Last night I asked Dan and my Mum if they like wearing socks. Both of them replied in the affirmative and I tried to explain why I asked – because wearing socks makes me feel wrong.
Of course I wear them. I’ve taught myself to ignore the pinched and restricted feeling of wearing something around my feet and ankles that feel like they don’t belong there. To be honest, it’s similar with shoes. I know I have to wear them to protect my feet, especially outside the house, but that doesn’t mean I like it. But in a huge contradiction, I also love interesting and stylish shoes!
I take them off as soon as I get home.
I move my feet a lot. In fact, I probably move them most of the time. I flex my toes, wriggle them, I bounce or shake my leg, and I ‘cricket’ my feet at least once a day by rubbing them together. It doesn’t help that I have long and wide feet and wide ankles, I always have. So the right shoes and socks are imperative. Even writing this post, I’m wriggling my toes unconsciously (until I mentioned it, of course).
When I first started reading up on being autistic (and ADHD), I realised that I do a lot of stimming. Stimming is self-stimulating behaviour or movement, sounds, or sensory stimulus – some may be recognisable as autistic, and others less so or just more masked and ‘acceptable’. It helps to regulate our nervous systems and anxiety.
I started to watch myself and notice my own body movements and behaviours. I asked Dan if he had noticed any repetitive things I do. It was him that recognised that I do the ‘cricketing’, often when I first go to bed as a self-soothing movement. And I also recognised that my Dad does it too, and perhaps I picked it up from him as a self-soothing thing.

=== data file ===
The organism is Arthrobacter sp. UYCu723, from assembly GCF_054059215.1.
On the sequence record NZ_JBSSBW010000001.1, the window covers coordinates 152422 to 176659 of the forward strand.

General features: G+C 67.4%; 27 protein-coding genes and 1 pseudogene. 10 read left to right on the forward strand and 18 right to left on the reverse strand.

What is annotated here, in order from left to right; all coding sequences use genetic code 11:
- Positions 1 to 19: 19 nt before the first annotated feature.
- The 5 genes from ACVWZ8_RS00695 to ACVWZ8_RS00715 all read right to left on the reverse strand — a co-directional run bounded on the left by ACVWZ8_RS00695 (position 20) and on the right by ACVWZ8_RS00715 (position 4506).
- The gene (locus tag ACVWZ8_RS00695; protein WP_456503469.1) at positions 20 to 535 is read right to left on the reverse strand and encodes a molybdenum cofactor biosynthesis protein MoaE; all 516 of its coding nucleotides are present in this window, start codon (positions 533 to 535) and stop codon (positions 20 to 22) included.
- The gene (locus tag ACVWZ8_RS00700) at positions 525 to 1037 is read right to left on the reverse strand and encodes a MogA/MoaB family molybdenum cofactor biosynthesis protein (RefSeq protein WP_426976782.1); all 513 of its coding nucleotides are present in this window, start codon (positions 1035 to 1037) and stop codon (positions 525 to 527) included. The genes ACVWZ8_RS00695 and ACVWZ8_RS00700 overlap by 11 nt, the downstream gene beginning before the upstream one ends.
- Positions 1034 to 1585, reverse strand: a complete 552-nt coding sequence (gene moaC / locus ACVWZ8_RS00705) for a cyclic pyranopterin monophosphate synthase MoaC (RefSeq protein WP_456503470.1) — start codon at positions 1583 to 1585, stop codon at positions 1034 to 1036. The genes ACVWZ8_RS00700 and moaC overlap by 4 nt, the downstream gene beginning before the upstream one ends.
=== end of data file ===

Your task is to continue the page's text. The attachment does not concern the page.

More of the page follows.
Other stims I do tend to be internal. I have tinnitus and have done from a young age. If you’ve been reading here for a long while, you might remember that I wrote about ‘tuning’ my tinnitus to music – making the high pitched and low pitched hums into music or lyrics that I recognise. But I’ve been thinking about that recently and realised that I sing to myself almost all the time. It could be a form of internal echolalia, when repetitive noises and phrases are said out loud.
I repeat the same songs over and over (sometimes switching like a playlist), often for a couple of days, until I switch over to something else. It’s not really like having an ear-worm, but more of a conscious thing that either feels like it helps with my anxiety or just feels good – sometimes I dance to the ‘music’ when I’m on my own! And if I’m singing to myself, I’ll move my feet or toes to the ‘music’.
It can be maddening though. Sometimes it seems like it’s a distraction for my busy brain. Lately I’ve also noticed that I do like to sway or sometimes rock from side to side. Usually when I’m standing up, but occasionally when I’m sitting down. It really does feel good, like I’m hugging myself.
Let’s go back to socks, though. Up until recently, I rarely wore socks because I almost exclusively wore dresses and tights. You might wonder what the difference between wearing socks and tights are, and honestly, I agree with you! It’s more that I found a brand of tights that I really love because they’re soft, stretch sideways as well as lengthways, and generally don’t feel too uncomfortable for my feet (Snag Tights). It’s mostly just a case of acclimatisation.